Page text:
The Two-Step Process
In order to understand Rabbi Akiva’s seemingly contradictory statements, as well as the puzzling order of Aharon’s korbanos, we must study the concept of giving in greater depth. The fundamental prerequisite for giving is that we must first have that which we want to give. In order to contribute to this world, we must first build something worth contributing. In order to truly love another, we must first love ourselves. The first step of life is building internally, developing our own skills and gifts. This means building our mind and inner world, developing our beliefs, our convictions, and our understanding of Hashem and His Torah. Simultaneously, we must develop our midos and personality, work on our self-discipline, and craft the ideal lifestyle to maximize our potential in this world. Only then is it possible to expand outwards and contribute to klal Yisrael and the world as a whole.
When Giving Isn’t Giving
Many people have an incredible desire to give but have nothing to actually contribute. It’s wonderful to dream of giving one million dollars to tz’dakah (charity). But if we have no money, that desire will not have much effect. It’s admirable to want to be a role model and a teacher, but if we possess no knowledge, nor character traits to be emulated, what good is that desire? Of course, the desire itself is praiseworthy, and may someday lead to something extraordinary, but at present it has no effect. (The goal of this idea is by no means to diminish the importance and validity of noble desires. The point being made is that, for practical purposes, desire is not always enough.)
The same goes for marriage. Marriage can only be as great as each individual spouse is. The beauty of marriage is the result of what each spouse invests and contributes into the relationship. In an ideal marriage, each spouse expands outwards by giving oneself fully into the relationship. But if neither spouse has anything to give, what kind of marriage will it be?
Chayecha Kodmin As a Prerequisite
This understanding of giving sheds light on Rabbi Akiva’s seemingly contradictory statements. Chayecha kodmin isn’t a contradiction to V’ahavta l’rei’acha kamocha; it’s a prerequisite for its ideal fulfillment. Only if we first invest in ourselves can we then expand outwards and give to others. Only once we embrace our true “self” and discover our potential can we truly fall in love with ourselves. It is only after we love ourselves that we can then expand outwards and love someone else. Chayecha kodmin is the first step toward fulfilling V’ahavta l’rei’acha kamocha. Thus, investing in ourselves is the most selfless form of selfishness, as it becomes the very foundation and prerequisite for giving.
Aharon’s Role As the Leader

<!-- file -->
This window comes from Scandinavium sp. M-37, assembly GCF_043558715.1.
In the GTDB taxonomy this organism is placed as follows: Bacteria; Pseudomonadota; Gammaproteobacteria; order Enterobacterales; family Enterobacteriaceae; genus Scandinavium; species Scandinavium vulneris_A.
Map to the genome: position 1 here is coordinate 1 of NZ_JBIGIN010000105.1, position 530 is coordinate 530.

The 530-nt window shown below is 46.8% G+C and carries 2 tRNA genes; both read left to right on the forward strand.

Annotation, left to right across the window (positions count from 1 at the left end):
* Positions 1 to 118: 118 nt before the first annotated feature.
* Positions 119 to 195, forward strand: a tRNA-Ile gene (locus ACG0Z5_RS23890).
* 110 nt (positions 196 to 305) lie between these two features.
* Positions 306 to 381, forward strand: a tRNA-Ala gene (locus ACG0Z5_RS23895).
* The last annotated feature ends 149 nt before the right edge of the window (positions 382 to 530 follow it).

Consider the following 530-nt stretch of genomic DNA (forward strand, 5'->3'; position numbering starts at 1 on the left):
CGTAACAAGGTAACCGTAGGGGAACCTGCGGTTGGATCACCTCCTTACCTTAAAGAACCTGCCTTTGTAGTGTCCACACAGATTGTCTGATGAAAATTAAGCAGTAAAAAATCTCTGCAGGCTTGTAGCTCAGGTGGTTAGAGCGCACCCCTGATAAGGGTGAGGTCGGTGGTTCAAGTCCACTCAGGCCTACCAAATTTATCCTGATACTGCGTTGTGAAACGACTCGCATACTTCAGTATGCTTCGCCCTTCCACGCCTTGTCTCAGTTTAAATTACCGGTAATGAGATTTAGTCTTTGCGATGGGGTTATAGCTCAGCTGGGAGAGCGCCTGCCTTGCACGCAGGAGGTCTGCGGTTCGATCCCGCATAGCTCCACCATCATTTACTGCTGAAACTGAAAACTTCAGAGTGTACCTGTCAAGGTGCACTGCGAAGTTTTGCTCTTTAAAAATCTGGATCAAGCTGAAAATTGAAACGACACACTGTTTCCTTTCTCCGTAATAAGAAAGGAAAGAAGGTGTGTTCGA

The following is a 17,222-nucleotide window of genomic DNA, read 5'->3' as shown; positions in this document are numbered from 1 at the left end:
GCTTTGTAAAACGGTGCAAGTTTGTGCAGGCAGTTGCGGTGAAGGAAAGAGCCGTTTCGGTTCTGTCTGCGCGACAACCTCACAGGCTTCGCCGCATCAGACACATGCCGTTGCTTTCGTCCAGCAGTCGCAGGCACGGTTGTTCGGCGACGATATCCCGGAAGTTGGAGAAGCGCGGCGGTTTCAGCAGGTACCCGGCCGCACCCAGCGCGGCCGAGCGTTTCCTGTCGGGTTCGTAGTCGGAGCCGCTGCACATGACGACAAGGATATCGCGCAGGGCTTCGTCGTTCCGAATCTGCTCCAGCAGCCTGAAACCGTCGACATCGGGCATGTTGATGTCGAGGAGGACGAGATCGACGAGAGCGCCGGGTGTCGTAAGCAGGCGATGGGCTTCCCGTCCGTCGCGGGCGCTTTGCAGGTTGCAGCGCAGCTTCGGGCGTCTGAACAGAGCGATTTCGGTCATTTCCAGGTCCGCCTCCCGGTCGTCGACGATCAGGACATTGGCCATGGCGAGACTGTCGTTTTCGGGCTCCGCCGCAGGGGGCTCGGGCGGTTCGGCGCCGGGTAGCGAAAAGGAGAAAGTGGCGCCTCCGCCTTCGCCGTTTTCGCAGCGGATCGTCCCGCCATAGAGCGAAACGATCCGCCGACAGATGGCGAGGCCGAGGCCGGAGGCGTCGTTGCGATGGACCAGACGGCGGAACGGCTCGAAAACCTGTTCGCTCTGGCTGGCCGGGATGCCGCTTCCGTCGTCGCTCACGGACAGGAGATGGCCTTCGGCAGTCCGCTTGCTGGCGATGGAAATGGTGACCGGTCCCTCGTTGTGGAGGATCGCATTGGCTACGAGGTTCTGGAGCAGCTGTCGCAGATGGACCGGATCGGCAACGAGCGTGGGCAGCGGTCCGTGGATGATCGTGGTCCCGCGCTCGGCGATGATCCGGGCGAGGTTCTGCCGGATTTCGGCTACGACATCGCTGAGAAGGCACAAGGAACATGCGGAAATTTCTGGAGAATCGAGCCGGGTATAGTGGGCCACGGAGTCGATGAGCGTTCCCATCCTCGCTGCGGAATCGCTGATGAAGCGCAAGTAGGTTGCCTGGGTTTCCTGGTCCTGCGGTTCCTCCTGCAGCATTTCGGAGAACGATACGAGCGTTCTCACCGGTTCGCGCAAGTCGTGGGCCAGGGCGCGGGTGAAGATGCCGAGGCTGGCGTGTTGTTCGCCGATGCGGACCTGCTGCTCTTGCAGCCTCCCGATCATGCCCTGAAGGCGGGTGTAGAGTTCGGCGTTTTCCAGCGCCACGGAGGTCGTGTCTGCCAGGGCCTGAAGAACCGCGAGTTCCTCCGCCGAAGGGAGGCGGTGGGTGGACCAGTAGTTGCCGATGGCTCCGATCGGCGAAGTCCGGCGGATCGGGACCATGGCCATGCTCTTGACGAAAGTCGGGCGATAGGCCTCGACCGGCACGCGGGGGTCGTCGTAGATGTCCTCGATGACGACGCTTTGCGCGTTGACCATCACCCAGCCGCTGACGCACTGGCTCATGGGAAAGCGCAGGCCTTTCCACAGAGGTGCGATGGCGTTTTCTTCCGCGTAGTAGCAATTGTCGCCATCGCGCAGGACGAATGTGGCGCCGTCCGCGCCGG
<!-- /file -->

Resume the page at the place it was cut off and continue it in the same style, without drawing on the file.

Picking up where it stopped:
We can now explain the meaning behind Aharon’s avodah. A leader must be the ultimate example of working from the inside out – first developing himself internally and only then expanding outwards. Before Aharon could begin serving klal Yisrael, he had to first work on his own personal connection with Hashem. Only after bringing a korban for his own personal atonement was Aharon then able to expand outwards, helping all of klal Yisrael build their connection with Hashem.
An Ageless Principle
When we think about focusing inward, investing in ourselves and our growth, we generally think of those in their teens and early 20s who are still in school or at the beginning of their careers, focused on learning and investing in themselves as much as possible. However, when properly understood, investment is imperative at every age. In order to give, we must first invest in ourselves, creating something powerful within, which we then express outwards. Therefore, at all stages in life, we must balance these two principles: investing and contributing. Sometimes we may spend more time and energy on investment, and sometimes we may focus more on contribution, but they must always remain partners in our approach to life. It’s never too late to grow, and it’s never too early to contribute. The valuable skill is knowing how to create the ideal balance between these two, and knowing when to shift the balance one way or the other.
May we be inspired to endlessly invest in ourselves while realizing that everything I invest into me can ultimately be contributed into we.
Rabbi Shmuel Reichman is the author of the bestselling book, The Journey to Your Ultimate Self, which serves as an inspiring gateway into deeper Jewish thought. He is an international speaker, educator, and the CEO of Self-Mastery Academy. After obtaining his BA from Yeshiva University, he received s’micha from RIETS, a master’s degree in education, a master’s degree in Jewish Thought, and then spent a year studying at Harvard. He is currently pursuing a PhD at UChicago. To invite Rabbi Reichman to speak in your community or to enjoy more of his deep and inspiring content, visit his website: www.ShmuelReichman.com.